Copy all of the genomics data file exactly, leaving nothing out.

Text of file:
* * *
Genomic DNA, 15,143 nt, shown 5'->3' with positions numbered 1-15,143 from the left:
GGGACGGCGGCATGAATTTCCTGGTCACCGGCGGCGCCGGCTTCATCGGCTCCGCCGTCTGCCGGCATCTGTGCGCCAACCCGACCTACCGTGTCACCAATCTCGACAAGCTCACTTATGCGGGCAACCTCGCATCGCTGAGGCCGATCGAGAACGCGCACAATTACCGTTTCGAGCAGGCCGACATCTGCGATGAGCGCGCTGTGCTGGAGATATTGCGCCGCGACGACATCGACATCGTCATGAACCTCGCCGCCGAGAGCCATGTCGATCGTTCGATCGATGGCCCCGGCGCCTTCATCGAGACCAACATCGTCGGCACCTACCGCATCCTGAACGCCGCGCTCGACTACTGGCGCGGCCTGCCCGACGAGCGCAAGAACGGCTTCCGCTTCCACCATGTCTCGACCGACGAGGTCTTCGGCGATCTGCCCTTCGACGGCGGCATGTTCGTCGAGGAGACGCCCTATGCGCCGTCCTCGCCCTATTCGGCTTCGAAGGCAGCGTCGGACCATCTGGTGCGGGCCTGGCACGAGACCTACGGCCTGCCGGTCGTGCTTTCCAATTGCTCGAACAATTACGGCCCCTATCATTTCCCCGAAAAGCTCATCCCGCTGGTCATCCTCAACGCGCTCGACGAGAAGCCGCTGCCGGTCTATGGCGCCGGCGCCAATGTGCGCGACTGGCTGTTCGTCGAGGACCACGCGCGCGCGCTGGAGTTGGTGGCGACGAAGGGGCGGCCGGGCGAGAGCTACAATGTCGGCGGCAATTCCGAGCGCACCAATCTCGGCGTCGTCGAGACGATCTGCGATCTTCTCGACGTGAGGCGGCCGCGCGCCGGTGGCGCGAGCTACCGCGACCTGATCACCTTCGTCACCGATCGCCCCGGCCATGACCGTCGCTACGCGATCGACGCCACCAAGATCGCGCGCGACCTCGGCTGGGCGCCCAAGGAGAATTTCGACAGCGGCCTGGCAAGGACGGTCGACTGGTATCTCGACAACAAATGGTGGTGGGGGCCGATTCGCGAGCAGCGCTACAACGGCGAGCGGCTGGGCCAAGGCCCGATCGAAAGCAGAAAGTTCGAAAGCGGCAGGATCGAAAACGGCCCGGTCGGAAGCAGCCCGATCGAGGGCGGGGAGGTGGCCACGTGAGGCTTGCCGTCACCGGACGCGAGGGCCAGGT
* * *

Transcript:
Genomic DNA, 15,143 nt, shown 5'->3' with positions numbered 1-15,143 from the left:
GGGACGGCGGCATGAATTTCCTGGTCACCGGCGGCGCCGGCTTCATCGGCTCCGCCGTCTGCCGGCATCTGTGCGCCAACCCGACCTACCGTGTCACCAATCTCGACAAGCTCACTTATGCGGGCAACCTCGCATCGCTGAGGCCGATCGAGAACGCGCACAATTACCGTTTCGAGCAGGCCGACATCTGCGATGAGCGCGCTGTGCTGGAGATATTGCGCCGCGACGACATCGACATCGTCATGAACCTCGCCGCCGAGAGCCATGTCGATCGTTCGATCGATGGCCCCGGCGCCTTCATCGAGACCAACATCGTCGGCACCTACCGCATCCTGAACGCCGCGCTCGACTACTGGCGCGGCCTGCCCGACGAGCGCAAGAACGGCTTCCGCTTCCACCATGTCTCGACCGACGAGGTCTTCGGCGATCTGCCCTTCGACGGCGGCATGTTCGTCGAGGAGACGCCCTATGCGCCGTCCTCGCCCTATTCGGCTTCGAAGGCAGCGTCGGACCATCTGGTGCGGGCCTGGCACGAGACCTACGGCCTGCCGGTCGTGCTTTCCAATTGCTCGAACAATTACGGCCCCTATCATTTCCCCGAAAAGCTCATCCCGCTGGTCATCCTCAACGCGCTCGACGAGAAGCCGCTGCCGGTCTATGGCGCCGGCGCCAATGTGCGCGACTGGCTGTTCGTCGAGGACCACGCGCGCGCGCTGGAGTTGGTGGCGACGAAGGGGCGGCCGGGCGAGAGCTACAATGTCGGCGGCAATTCCGAGCGCACCAATCTCGGCGTCGTCGAGACGATCTGCGATCTTCTCGACGTGAGGCGGCCGCGCGCCGGTGGCGCGAGCTACCGCGACCTGATCACCTTCGTCACCGATCGCCCCGGCCATGACCGTCGCTACGCGATCGACGCCACCAAGATCGCGCGCGACCTCGGCTGGGCGCCCAAGGAGAATTTCGACAGCGGCCTGGCAAGGACGGTCGACTGGTATCTCGACAACAAATGGTGGTGGGGGCCGATTCGCGAGCAGCGCTACAACGGCGAGCGGCTGGGCCAAGGCCCGATCGAAAGCAGAAAGTTCGAAAGCGGCAGGATCGAAAACGGCCCGGTCGGAAGCAGCCCGATCGAGGGCGGGGAGGTGGCCACGTGAGGCTTGCCGTCACCGGACGCGAGGGCCAGGT